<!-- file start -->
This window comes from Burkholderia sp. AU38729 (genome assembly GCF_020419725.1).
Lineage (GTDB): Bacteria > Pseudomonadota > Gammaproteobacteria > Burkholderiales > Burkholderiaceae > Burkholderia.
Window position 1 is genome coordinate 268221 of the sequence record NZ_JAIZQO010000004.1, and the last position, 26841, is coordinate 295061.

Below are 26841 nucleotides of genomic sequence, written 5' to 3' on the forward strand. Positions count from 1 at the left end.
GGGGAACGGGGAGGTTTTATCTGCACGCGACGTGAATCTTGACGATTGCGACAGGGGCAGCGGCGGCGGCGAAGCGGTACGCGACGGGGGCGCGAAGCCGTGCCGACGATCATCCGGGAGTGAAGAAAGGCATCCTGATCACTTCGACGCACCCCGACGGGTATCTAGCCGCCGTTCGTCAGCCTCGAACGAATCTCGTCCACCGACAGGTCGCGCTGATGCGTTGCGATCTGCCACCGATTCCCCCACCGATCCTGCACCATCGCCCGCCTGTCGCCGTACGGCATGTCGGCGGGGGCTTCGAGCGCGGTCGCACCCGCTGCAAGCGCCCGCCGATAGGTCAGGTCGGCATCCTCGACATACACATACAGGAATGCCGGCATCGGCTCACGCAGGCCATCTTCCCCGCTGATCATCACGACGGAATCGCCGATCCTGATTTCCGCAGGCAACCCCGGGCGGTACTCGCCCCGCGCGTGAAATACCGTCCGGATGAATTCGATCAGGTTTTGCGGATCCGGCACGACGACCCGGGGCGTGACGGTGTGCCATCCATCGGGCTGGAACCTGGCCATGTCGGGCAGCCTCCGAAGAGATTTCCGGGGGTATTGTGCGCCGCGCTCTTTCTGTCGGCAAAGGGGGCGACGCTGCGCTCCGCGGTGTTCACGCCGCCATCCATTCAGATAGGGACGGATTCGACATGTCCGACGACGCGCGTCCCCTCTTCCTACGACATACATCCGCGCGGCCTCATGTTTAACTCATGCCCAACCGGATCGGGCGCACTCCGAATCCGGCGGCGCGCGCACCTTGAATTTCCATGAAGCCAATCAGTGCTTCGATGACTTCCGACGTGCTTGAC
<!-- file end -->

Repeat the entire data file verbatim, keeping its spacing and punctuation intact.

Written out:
This window comes from Burkholderia sp. AU38729 (genome assembly GCF_020419725.1).
Lineage (GTDB): Bacteria > Pseudomonadota > Gammaproteobacteria > Burkholderiales > Burkholderiaceae > Burkholderia.
Window position 1 is genome coordinate 268221 of the sequence record NZ_JAIZQO010000004.1, and the last position, 26841, is coordinate 295061.

Below are 26841 nucleotides of genomic sequence, written 5' to 3' on the forward strand. Positions count from 1 at the left end.
GGGGAACGGGGAGGTTTTATCTGCACGCGACGTGAATCTTGACGATTGCGACAGGGGCAGCGGCGGCGGCGAAGCGGTACGCGACGGGGGCGCGAAGCCGTGCCGACGATCATCCGGGAGTGAAGAAAGGCATCCTGATCACTTCGACGCACCCCGACGGGTATCTAGCCGCCGTTCGTCAGCCTCGAACGAATCTCGTCCACCGACAGGTCGCGCTGATGCGTTGCGATCTGCCACCGATTCCCCCACCGATCCTGCACCATCGCCCGCCTGTCGCCGTACGGCATGTCGGCGGGGGCTTCGAGCGCGGTCGCACCCGCTGCAAGCGCCCGCCGATAGGTCAGGTCGGCATCCTCGACATACACATACAGGAATGCCGGCATCGGCTCACGCAGGCCATCTTCCCCGCTGATCATCACGACGGAATCGCCGATCCTGATTTCCGCAGGCAACCCCGGGCGGTACTCGCCCCGCGCGTGAAATACCGTCCGGATGAATTCGATCAGGTTTTGCGGATCCGGCACGACGACCCGGGGCGTGACGGTGTGCCATCCATCGGGCTGGAACCTGGCCATGTCGGGCAGCCTCCGAAGAGATTTCCGGGGGTATTGTGCGCCGCGCTCTTTCTGTCGGCAAAGGGGGCGACGCTGCGCTCCGCGGTGTTCACGCCGCCATCCATTCAGATAGGGACGGATTCGACATGTCCGACGACGCGCGTCCCCTCTTCCTACGACATACATCCGCGCGGCCTCATGTTTAACTCATGCCCAACCGGATCGGGCGCACTCCGAATCCGGCGGCGCGCGCACCTTGAATTTCCATGAAGCCAATCAGTGCTTCGATGACTTCCGACGTGCTTGAC